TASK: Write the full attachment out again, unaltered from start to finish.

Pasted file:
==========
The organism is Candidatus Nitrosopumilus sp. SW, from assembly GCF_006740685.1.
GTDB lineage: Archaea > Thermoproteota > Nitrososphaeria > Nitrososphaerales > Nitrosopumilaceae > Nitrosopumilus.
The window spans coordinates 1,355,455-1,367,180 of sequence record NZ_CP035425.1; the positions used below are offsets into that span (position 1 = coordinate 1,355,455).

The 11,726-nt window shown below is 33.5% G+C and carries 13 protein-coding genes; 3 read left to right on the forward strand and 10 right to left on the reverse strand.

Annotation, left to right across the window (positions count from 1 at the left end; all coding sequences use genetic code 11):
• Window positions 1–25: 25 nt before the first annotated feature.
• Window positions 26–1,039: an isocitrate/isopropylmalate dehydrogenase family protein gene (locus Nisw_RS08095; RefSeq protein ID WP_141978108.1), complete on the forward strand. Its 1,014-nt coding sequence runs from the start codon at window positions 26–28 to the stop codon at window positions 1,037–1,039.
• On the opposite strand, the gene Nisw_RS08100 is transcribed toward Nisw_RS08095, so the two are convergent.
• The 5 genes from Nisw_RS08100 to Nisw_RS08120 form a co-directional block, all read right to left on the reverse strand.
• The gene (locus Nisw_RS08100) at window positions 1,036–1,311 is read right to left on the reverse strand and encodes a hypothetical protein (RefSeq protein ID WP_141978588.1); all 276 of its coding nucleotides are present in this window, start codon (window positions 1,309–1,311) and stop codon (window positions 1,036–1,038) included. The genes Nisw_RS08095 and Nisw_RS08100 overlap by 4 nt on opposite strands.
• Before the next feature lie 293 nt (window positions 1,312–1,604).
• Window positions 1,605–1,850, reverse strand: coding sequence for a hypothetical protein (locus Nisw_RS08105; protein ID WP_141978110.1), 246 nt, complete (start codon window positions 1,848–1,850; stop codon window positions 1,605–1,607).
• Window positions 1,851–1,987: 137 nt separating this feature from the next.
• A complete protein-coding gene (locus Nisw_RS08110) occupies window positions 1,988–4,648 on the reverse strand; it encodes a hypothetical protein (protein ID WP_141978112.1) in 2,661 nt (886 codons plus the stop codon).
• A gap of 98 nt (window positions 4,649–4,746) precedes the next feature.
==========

The organism is Candidatus Nitrosopumilus sp. SW, from assembly GCF_006740685.1.
GTDB lineage: Archaea > Thermoproteota > Nitrososphaeria > Nitrososphaerales > Nitrosopumilaceae > Nitrosopumilus.
The window spans coordinates 1,355,455-1,367,180 of sequence record NZ_CP035425.1; the positions used below are offsets into that span (position 1 = coordinate 1,355,455).

The 11,726-nt window shown below is 33.5% G+C and carries 13 protein-coding genes; 3 read left to right on the forward strand and 10 right to left on the reverse strand.

Annotation, left to right across the window (positions count from 1 at the left end; all coding sequences use genetic code 11):
• Window positions 1–25: 25 nt before the first annotated feature.
• Window positions 26–1,039: an isocitrate/isopropylmalate dehydrogenase family protein gene (locus Nisw_RS08095; RefSeq protein ID WP_141978108.1), complete on the forward strand. Its 1,014-nt coding sequence runs from the start codon at window positions 26–28 to the stop codon at window positions 1,037–1,039.
• On the opposite strand, the gene Nisw_RS08100 is transcribed toward Nisw_RS08095, so the two are convergent.
• The 5 genes from Nisw_RS08100 to Nisw_RS08120 form a co-directional block, all read right to left on the reverse strand.
• The gene (locus Nisw_RS08100) at window positions 1,036–1,311 is read right to left on the reverse strand and encodes a hypothetical protein (RefSeq protein ID WP_141978588.1); all 276 of its coding nucleotides are present in this window, start codon (window positions 1,309–1,311) and stop codon (window positions 1,036–1,038) included. The genes Nisw_RS08095 and Nisw_RS08100 overlap by 4 nt on opposite strands.
• Before the next feature lie 293 nt (window positions 1,312–1,604).
• Window positions 1,605–1,850, reverse strand: coding sequence for a hypothetical protein (locus Nisw_RS08105; protein ID WP_141978110.1), 246 nt, complete (start codon window positions 1,848–1,850; stop codon window positions 1,605–1,607).
• Window positions 1,851–1,987: 137 nt separating this feature from the next.
• A complete protein-coding gene (locus Nisw_RS08110) occupies window positions 1,988–4,648 on the reverse strand; it encodes a hypothetical protein (protein ID WP_141978112.1) in 2,661 nt (886 codons plus the stop codon).
• A gap of 98 nt (window positions 4,649–4,746) precedes the next feature.